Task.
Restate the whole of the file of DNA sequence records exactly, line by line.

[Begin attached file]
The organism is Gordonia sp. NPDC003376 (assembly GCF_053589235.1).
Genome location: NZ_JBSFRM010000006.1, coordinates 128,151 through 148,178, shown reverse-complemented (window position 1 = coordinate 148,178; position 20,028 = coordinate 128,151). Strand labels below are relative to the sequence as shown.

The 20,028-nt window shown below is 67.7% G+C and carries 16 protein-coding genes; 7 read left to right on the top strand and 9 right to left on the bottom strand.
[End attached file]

The organism is Gordonia sp. NPDC003376 (assembly GCF_053589235.1).
Genome location: NZ_JBSFRM010000006.1, coordinates 128,151 through 148,178, shown reverse-complemented (window position 1 = coordinate 148,178; position 20,028 = coordinate 128,151). Strand labels below are relative to the sequence as shown.

The 20,028-nt window shown below is 67.7% G+C and carries 16 protein-coding genes; 7 read left to right on the top strand and 9 right to left on the bottom strand.